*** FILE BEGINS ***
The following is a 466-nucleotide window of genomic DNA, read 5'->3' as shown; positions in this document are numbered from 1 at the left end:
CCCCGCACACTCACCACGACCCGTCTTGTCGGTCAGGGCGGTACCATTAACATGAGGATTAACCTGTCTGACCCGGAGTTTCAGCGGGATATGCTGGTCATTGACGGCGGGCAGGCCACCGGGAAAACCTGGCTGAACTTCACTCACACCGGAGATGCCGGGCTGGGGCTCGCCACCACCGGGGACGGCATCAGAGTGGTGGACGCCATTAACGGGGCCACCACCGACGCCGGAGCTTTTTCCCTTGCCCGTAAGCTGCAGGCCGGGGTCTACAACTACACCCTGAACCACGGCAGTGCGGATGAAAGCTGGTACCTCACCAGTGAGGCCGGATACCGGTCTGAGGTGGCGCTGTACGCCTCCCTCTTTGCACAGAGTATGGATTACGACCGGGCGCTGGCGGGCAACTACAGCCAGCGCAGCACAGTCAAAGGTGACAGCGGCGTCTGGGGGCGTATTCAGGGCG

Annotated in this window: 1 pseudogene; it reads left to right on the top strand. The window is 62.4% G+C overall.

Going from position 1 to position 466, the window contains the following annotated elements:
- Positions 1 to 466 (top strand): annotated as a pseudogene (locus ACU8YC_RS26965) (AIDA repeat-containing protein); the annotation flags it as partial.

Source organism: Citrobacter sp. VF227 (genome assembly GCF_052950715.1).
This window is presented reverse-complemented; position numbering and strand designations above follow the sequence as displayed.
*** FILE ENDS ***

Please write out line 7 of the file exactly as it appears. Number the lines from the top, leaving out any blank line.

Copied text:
This window is presented reverse-complemented; position numbering and strand designations above follow the sequence as displayed.